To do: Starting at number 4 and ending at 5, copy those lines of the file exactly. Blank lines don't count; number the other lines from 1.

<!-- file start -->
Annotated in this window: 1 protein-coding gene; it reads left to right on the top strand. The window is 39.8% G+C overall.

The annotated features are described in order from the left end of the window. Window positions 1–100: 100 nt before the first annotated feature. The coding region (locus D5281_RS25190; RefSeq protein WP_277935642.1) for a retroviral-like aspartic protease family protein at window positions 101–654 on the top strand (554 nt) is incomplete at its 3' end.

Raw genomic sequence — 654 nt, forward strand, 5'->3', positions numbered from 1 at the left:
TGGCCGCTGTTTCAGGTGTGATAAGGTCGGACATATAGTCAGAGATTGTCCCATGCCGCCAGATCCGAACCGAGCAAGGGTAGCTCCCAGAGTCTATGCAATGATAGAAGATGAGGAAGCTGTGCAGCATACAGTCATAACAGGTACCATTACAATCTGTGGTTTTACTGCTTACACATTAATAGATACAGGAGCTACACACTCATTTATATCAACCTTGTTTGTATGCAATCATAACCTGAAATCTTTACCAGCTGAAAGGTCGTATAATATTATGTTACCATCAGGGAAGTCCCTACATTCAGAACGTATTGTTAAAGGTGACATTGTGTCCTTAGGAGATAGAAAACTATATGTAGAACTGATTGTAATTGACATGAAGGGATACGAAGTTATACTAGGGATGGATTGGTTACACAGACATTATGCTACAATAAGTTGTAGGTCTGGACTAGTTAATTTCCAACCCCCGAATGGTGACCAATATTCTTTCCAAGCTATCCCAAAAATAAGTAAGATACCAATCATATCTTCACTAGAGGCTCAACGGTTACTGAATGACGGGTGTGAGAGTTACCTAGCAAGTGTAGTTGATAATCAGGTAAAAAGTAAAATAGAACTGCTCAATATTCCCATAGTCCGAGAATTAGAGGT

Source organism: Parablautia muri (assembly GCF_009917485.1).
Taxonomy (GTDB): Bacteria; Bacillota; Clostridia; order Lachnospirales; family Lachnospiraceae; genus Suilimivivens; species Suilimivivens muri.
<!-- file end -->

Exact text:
TGGCCGCTGTTTCAGGTGTGATAAGGTCGGACATATAGTCAGAGATTGTCCCATGCCGCCAGATCCGAACCGAGCAAGGGTAGCTCCCAGAGTCTATGCAATGATAGAAGATGAGGAAGCTGTGCAGCATACAGTCATAACAGGTACCATTACAATCTGTGGTTTTACTGCTTACACATTAATAGATACAGGAGCTACACACTCATTTATATCAACCTTGTTTGTATGCAATCATAACCTGAAATCTTTACCAGCTGAAAGGTCGTATAATATTATGTTACCATCAGGGAAGTCCCTACATTCAGAACGTATTGTTAAAGGTGACATTGTGTCCTTAGGAGATAGAAAACTATATGTAGAACTGATTGTAATTGACATGAAGGGATACGAAGTTATACTAGGGATGGATTGGTTACACAGACATTATGCTACAATAAGTTGTAGGTCTGGACTAGTTAATTTCCAACCCCCGAATGGTGACCAATATTCTTTCCAAGCTATCCCAAAAATAAGTAAGATACCAATCATATCTTCACTAGAGGCTCAACGGTTACTGAATGACGGGTGTGAGAGTTACCTAGCAAGTGTAGTTGATAATCAGGTAAAAAGTAAAATAGAACTGCTCAATATTCCCATAGTCCGAGAATTAGAGGT

Source organism: Parablautia muri (assembly GCF_009917485.1).